Tim Parks brilliantly skewers the pieties of the literary worldby Lionel Shriver / October 16, 2014 / Leave a comment
Published in November 2014 issue of Prospect Magazine
Tim Parks appears to possess the ideal sensibility for discussing the state of contemporary literature: he spurns authorial pretension, yet also takes books seriously. Originally published in the New York Review of Books, the 37 essays in Where I’m Reading From still manage to coalesce into a worldview. First, Parks aims to explode the gaseous grandiosity of the literary establishment. Second, he sees “globalisation” as applying beyond Apple’s production of iPhones in China. A rapidly expanding market for works written in English and sold in translation has fostered the “global novel.” For Parks, the increasing dominance of the international literary blockbuster entails a host of sacrifices, set against gains that are marginal at best.
Aptly, one of Tim Parks’s favourite words is “provocation.” Thus he targets various pieties of his profession, among them that the human race “needs” stories. He pillories the notion that providers of a luxury—the long, involved tale in which we may immerse ourselves on summer afternoons with our feet up—are instead purveying a primitive necessity without which the species would flounder. He concedes, “Personally, I’m too enmired in narrative and self-narrative to bail out now. I love an engaging novel, I love a complex novel; but I am quite sure I don’t need it.”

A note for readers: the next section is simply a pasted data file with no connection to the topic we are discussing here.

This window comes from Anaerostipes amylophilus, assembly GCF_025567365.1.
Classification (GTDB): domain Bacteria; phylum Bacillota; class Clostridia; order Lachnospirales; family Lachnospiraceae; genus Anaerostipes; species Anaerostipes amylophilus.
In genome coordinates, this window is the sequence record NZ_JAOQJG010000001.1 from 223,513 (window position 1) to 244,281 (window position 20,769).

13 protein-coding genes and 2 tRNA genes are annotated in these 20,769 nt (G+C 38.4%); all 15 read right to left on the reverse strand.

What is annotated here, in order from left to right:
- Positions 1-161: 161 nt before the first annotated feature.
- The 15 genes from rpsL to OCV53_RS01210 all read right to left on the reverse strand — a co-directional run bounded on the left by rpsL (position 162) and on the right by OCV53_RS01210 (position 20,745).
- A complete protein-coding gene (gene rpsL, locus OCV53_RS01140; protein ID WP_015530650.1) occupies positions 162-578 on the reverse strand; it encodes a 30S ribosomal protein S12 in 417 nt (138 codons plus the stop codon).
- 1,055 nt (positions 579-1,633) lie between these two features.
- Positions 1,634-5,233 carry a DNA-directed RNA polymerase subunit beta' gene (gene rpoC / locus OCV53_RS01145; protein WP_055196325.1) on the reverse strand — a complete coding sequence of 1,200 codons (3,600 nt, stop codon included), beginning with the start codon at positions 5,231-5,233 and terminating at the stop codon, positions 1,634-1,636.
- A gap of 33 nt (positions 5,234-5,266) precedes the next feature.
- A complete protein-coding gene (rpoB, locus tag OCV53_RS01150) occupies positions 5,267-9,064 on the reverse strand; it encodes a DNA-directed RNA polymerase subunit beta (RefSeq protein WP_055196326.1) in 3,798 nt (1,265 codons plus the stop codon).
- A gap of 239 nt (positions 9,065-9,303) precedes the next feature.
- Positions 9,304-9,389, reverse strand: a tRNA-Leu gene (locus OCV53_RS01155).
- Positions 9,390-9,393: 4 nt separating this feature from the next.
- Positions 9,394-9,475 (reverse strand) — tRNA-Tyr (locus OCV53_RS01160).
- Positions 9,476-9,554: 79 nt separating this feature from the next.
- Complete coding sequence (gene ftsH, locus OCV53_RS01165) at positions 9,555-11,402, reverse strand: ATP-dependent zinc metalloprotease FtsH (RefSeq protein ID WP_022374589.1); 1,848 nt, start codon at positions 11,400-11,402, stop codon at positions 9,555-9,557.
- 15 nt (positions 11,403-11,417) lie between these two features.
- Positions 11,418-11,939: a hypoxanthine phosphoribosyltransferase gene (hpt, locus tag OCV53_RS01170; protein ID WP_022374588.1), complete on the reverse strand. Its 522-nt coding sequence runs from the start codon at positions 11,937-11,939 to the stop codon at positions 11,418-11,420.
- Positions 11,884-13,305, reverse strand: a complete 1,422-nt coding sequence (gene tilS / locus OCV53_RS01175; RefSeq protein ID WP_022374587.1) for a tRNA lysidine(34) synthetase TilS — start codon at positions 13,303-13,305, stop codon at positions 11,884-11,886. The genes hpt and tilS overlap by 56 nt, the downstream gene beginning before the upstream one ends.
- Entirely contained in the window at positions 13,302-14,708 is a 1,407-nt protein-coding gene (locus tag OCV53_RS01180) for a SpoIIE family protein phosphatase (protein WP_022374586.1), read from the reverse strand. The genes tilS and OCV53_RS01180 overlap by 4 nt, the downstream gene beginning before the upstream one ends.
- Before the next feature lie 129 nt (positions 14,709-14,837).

In deriding the exalted claims made on behalf of the novel, Parks naturally faults the novelists who advance them. He nurtures a particular hostility toward Jonathan Franzen and Salman Rushdie, both of whom promote storytelling as on a par with bread and water. “There is an enormous need,” Franzen has declared, “for long, elaborate, complex stories, such as can only be written by an author concentrating alone, free from the deafening chatter of Twitter.” Parks objects that Franzen “appears to get all his energy, all his identity, from simultaneously evoking and disdaining America, explaining it (its gaucheness, mostly) and rejecting it.” This assumption of “superiority and distance” makes Parks uncomfortable, as does the broader literary community’s inclination toward outsize self-regard. As for Rushdie, he was “so spectacularly out of touch with the nation he was supposedly presenting to the west that the violent reaction to his Satanic Verses after its publication in India caught him entirely by surprise.”